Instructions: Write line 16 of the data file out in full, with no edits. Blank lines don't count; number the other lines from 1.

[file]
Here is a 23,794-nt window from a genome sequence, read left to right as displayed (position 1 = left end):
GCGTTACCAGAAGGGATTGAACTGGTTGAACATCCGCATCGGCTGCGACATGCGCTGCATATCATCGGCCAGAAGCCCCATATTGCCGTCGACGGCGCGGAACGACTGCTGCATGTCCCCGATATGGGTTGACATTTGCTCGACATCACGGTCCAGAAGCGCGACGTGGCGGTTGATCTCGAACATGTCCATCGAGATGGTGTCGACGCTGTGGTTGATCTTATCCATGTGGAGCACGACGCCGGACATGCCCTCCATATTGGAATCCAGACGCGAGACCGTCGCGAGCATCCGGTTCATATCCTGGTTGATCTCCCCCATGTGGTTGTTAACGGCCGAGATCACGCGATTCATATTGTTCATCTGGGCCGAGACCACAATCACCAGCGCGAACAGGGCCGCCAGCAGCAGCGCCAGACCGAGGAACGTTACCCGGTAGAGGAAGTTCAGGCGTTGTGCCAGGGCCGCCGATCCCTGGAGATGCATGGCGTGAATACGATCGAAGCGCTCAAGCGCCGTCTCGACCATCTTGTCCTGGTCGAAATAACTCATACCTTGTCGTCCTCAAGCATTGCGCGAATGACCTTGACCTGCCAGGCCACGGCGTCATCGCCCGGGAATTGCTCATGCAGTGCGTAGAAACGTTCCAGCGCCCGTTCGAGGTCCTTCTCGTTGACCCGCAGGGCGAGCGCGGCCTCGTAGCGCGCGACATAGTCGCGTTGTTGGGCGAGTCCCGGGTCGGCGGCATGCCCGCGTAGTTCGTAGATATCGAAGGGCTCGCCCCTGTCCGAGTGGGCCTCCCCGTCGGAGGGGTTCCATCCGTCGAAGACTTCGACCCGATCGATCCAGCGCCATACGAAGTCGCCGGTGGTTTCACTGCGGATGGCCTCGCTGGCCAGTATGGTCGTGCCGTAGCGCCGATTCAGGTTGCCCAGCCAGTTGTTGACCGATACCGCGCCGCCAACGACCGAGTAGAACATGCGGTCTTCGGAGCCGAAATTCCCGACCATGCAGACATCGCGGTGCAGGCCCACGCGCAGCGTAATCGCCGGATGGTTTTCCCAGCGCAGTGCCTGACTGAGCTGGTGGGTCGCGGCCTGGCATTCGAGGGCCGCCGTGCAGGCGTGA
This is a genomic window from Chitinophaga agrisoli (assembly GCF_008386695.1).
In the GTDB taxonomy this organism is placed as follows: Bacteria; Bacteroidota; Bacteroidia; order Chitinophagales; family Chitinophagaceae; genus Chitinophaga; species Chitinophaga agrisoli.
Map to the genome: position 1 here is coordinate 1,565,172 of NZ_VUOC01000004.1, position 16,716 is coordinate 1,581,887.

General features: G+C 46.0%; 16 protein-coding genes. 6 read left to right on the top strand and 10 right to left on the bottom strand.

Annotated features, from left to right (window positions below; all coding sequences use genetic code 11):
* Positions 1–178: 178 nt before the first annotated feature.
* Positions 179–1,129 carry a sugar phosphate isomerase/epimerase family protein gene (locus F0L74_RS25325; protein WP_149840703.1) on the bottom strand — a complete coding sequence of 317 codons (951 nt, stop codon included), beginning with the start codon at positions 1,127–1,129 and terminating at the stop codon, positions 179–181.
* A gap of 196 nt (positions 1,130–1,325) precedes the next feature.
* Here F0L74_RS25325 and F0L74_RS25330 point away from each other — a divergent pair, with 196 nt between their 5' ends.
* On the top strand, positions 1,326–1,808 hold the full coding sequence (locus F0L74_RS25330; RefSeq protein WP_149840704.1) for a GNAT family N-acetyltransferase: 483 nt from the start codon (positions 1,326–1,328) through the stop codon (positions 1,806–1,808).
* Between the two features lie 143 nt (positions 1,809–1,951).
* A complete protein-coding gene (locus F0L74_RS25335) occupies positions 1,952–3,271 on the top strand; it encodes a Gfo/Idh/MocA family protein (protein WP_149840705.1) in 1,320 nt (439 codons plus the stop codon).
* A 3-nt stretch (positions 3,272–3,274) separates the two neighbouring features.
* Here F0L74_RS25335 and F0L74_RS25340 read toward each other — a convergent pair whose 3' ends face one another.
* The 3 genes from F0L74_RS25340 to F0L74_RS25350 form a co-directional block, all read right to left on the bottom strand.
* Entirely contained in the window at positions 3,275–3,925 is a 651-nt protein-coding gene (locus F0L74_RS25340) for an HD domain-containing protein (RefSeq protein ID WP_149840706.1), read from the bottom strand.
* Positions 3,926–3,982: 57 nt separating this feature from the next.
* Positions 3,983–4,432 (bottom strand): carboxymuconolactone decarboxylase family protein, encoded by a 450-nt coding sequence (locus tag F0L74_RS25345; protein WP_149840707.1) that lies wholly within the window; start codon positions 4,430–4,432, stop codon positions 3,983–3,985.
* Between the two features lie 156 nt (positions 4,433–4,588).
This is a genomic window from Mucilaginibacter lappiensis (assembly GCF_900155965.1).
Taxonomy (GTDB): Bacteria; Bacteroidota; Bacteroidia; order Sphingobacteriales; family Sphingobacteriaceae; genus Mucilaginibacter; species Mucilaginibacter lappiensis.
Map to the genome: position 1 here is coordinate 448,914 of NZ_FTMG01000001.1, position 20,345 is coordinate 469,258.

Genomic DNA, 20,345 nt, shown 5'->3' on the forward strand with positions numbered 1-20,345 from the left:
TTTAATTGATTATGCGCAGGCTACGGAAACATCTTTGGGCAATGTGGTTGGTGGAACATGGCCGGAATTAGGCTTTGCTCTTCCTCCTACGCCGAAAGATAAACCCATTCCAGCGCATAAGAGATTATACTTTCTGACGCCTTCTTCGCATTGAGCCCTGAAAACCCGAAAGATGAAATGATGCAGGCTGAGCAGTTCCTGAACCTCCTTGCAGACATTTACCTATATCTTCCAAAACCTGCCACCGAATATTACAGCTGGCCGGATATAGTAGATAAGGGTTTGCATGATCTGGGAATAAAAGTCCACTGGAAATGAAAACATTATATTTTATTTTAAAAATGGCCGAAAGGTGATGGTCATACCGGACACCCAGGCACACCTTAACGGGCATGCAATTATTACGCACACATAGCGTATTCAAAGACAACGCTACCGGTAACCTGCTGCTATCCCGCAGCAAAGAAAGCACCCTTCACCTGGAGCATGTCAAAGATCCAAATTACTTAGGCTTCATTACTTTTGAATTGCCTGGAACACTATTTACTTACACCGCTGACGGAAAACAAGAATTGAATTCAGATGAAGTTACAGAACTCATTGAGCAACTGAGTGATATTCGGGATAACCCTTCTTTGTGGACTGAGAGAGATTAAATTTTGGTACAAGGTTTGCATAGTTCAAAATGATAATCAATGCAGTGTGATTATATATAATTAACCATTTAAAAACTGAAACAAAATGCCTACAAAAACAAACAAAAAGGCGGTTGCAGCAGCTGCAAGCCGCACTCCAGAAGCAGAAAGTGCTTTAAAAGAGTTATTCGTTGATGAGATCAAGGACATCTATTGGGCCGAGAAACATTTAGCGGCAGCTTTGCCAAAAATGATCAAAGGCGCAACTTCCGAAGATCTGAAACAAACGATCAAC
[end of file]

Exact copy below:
* Here F0L74_RS25335 and F0L74_RS25340 read toward each other — a convergent pair whose 3' ends face one another.